Together, source tagging and RFID provide retailers with complete and precise visibility across their product supply chains. Newer tagging systems, including electronic article surveillance, take tracking to the next level by providing real-time visibility into inventory throughout the supply chain, as well as access to data on customer demand. This information might include the volume of products available to sell online at a given moment in time or the number of products needed to restock shelves in a brick-and-mortar location.
4. Improve your forecasting.
Effective forecasting helps predict what products customers are likely to buy and in what volume, which, in turn, enables retailers to meet that demand and project future revenues. In addition, accurate forecasting lets retailers optimize their inventory, avoid both overstocks and stockouts and maximize their profits by striking the ideal balance for maintaining inventory levels to meet customer demand.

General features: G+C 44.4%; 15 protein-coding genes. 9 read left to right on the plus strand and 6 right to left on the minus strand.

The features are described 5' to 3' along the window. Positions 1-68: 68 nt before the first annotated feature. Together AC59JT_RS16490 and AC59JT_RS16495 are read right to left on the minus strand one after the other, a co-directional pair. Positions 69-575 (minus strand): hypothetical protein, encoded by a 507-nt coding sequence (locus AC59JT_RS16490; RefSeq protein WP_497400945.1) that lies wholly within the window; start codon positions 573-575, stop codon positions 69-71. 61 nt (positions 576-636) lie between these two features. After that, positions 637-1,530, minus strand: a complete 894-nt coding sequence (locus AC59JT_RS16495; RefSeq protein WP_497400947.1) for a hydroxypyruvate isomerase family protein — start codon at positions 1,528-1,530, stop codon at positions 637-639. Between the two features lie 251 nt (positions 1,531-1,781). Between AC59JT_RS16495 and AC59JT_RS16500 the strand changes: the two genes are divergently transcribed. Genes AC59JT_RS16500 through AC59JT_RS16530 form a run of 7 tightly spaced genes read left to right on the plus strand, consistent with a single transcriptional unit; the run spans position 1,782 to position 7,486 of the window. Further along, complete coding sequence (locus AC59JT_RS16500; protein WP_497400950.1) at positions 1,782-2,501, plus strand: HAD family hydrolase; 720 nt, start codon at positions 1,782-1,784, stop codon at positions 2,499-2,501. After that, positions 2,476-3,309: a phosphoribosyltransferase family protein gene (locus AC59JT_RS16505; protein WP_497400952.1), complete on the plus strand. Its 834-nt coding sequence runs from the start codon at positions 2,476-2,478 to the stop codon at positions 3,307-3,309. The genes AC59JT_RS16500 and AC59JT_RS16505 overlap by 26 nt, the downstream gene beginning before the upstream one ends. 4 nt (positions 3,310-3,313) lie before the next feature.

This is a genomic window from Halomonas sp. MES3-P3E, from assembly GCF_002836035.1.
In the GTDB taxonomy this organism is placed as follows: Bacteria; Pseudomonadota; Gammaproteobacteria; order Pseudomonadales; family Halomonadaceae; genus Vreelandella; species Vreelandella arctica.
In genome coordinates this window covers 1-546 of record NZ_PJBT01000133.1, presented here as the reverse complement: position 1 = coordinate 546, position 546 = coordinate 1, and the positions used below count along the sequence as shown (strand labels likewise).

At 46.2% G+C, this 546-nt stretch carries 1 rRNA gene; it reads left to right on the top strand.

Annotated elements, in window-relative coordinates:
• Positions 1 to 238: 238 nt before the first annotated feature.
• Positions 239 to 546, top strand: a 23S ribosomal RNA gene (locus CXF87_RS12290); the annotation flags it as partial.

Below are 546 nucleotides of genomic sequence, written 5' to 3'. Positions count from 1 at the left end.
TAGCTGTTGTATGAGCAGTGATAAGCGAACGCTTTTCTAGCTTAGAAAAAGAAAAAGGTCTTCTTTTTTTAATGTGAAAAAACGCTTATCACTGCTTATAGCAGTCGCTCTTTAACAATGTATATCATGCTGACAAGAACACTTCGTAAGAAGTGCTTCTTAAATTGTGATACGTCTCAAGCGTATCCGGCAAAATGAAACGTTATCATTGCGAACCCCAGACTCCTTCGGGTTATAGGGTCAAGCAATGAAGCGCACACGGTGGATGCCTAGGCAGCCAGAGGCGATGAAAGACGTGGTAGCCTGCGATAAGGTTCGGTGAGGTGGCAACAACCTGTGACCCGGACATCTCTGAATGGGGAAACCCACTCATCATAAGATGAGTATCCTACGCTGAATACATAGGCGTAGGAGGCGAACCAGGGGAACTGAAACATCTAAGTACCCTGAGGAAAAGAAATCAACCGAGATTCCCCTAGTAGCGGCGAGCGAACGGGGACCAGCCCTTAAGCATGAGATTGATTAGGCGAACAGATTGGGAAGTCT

Retailers may rely on third-party experts to provide demand forecasts that are based on tracking the market’s performance. Although this information is valuable, other retailers often prefer to draw quantitative insights from their own internal and historical data, since this information offers a direct line to their own customers’ preferences.
Demand forecasting is necessary for accurate inventory management. Effective forecasting ensures that a retailer will have enough inventory to capitalize on every sales opportunity and avoid overstocks and unnecessary storage expenses.